Photo via Shane in NYC
A lot of things can make people angry when they head to the gas station: the outrageous prices, having to wait in an awkward car-line, bad smells, and so on. But there's actually one thing that may be making you really mad without your even knowing it: exposure to the gasoline itself. A recent study has revealed that exposure to fumes from unleaded and leaded gas can cause heightened aggression. So could there be another reason for road rage besides plain old frustration at the world or pent up anger? It seems there could.
According to Science Daily, Amal Kinawy, from Cairo University in Egypt, recently completed a study focusing on the "emotionally incendiary" properties of gasoline fumes. She exposed three different groups of rats to fumes from unleaded gasoline, leaded gasoline, and clean air. In addition to looking at the emotional and behavioral results, she also monitored the neurological developments as well.
So guess which ones came out the happiest?
Yes, by far the healthiest were those exposed only to clean air--no real surprise there. But the surprise lays in just how much of a change the fumes brought about. Science Daily reports that the "research demonstrates that rats exposed to either kind of fuel vapor showed increased aggressive behavior, such as more time spent in belligerent postures and increased numbers of actual attacks." Exposure to the fumes literally enraged the rats--but that's not all.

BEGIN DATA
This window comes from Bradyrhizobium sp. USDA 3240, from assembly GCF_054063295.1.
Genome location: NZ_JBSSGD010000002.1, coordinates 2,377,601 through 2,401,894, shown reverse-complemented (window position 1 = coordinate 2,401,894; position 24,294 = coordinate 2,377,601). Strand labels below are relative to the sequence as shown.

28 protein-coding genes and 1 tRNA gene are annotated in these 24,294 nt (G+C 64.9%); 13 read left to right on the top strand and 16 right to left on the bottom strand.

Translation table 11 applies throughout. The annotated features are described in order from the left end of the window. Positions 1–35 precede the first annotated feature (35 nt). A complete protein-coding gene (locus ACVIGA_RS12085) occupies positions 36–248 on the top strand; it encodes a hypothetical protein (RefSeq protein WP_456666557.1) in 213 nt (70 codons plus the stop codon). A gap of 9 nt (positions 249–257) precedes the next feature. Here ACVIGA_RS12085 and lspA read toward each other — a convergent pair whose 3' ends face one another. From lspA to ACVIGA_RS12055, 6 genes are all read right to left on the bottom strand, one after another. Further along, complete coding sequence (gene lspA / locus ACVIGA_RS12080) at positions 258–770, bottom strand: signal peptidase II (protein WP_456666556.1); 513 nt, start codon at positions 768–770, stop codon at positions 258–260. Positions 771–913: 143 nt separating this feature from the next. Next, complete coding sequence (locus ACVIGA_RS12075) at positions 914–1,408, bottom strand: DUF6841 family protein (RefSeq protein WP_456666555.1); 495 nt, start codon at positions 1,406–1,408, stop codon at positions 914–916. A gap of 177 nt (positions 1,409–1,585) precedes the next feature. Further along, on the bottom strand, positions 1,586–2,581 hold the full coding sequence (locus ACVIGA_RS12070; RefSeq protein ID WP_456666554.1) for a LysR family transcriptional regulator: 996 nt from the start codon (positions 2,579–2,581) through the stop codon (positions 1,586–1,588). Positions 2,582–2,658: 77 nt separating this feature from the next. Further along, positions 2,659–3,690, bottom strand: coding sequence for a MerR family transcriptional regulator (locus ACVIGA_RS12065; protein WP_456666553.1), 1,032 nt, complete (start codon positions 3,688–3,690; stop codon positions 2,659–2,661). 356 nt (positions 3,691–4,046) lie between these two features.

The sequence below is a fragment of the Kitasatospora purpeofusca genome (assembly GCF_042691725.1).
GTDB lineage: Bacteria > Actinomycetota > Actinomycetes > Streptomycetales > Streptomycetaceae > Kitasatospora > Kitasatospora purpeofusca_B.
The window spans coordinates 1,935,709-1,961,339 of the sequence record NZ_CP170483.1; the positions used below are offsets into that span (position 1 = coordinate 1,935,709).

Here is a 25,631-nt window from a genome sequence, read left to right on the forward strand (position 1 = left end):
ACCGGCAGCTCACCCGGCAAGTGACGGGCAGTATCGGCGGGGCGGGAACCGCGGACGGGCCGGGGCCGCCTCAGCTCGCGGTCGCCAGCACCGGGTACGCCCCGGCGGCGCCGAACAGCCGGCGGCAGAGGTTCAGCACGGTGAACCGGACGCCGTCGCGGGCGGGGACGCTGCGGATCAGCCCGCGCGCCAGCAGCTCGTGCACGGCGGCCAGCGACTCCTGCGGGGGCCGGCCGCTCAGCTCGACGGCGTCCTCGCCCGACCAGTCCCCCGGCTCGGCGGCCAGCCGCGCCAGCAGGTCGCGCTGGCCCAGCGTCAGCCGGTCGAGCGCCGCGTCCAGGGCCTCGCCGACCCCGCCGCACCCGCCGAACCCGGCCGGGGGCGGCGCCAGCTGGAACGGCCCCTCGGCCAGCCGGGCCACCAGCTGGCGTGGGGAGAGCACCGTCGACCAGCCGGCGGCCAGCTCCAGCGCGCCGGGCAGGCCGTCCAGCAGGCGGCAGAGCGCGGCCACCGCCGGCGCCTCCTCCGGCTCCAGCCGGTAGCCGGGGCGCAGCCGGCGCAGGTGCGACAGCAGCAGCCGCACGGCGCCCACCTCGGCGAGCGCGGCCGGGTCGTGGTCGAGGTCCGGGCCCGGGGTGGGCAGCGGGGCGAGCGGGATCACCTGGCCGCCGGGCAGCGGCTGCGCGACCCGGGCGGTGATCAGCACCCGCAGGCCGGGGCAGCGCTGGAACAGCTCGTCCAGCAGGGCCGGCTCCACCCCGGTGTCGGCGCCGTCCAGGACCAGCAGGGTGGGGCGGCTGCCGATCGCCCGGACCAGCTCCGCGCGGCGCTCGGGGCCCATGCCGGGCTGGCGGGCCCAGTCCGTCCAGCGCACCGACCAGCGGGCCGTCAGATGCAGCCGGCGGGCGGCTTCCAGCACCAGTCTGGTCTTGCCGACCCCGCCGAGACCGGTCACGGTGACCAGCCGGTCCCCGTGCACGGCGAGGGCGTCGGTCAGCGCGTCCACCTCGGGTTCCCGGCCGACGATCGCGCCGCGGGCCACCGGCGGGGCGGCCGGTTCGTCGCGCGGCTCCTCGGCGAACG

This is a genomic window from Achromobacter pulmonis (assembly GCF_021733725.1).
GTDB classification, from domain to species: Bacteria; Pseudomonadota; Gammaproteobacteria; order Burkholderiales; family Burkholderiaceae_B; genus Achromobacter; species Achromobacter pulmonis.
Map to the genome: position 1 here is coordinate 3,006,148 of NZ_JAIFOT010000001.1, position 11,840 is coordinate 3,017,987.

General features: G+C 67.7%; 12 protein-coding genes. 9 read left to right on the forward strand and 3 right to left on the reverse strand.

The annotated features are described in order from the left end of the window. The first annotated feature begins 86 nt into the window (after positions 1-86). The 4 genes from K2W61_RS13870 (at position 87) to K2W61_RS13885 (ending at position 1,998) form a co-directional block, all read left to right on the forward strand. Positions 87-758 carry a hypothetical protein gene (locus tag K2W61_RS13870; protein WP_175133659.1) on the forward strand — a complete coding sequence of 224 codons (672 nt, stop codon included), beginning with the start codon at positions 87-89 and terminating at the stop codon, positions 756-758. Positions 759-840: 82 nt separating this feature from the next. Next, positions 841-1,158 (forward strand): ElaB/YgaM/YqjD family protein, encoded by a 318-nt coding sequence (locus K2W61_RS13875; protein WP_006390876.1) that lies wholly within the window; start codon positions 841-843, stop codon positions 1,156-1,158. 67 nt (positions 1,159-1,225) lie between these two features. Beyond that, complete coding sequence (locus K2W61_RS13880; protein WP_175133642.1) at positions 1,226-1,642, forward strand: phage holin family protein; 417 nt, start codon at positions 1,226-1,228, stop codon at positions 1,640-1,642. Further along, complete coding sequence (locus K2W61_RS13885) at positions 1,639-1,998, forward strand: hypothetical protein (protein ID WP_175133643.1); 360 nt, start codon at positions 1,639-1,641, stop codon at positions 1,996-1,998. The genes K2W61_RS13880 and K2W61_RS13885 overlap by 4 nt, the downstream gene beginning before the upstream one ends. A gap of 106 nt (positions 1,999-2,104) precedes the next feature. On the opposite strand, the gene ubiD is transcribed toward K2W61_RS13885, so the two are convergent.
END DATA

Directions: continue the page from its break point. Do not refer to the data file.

The fumes were found to change the very makeup of their brains as well:
Rats exposed to unleaded gasoline showed indications of increased damage caused by free radicals and altered levels of neurotransmitters in the brain cortex region, in comparison with the control or leaded gasoline groups.It's a scary thought--just think how much people are exposed to gasoline fumes directly at gas pumps and to air polluted by fumes from automobiles. And her research has lead Kinawy to suggest that this disturbing link could be very real indeed. So in addition to the already known ill health effects, air pollution, and greenhouse gas emissions caused by gasoline--its fumes may be actually making us angrier and more aggressive.
As Kinawy concludes, "Heightened aggression may be yet another risk for the human population chronically exposed to urban air polluted by automobile smoke." Yet another reason to look forward to electric cars.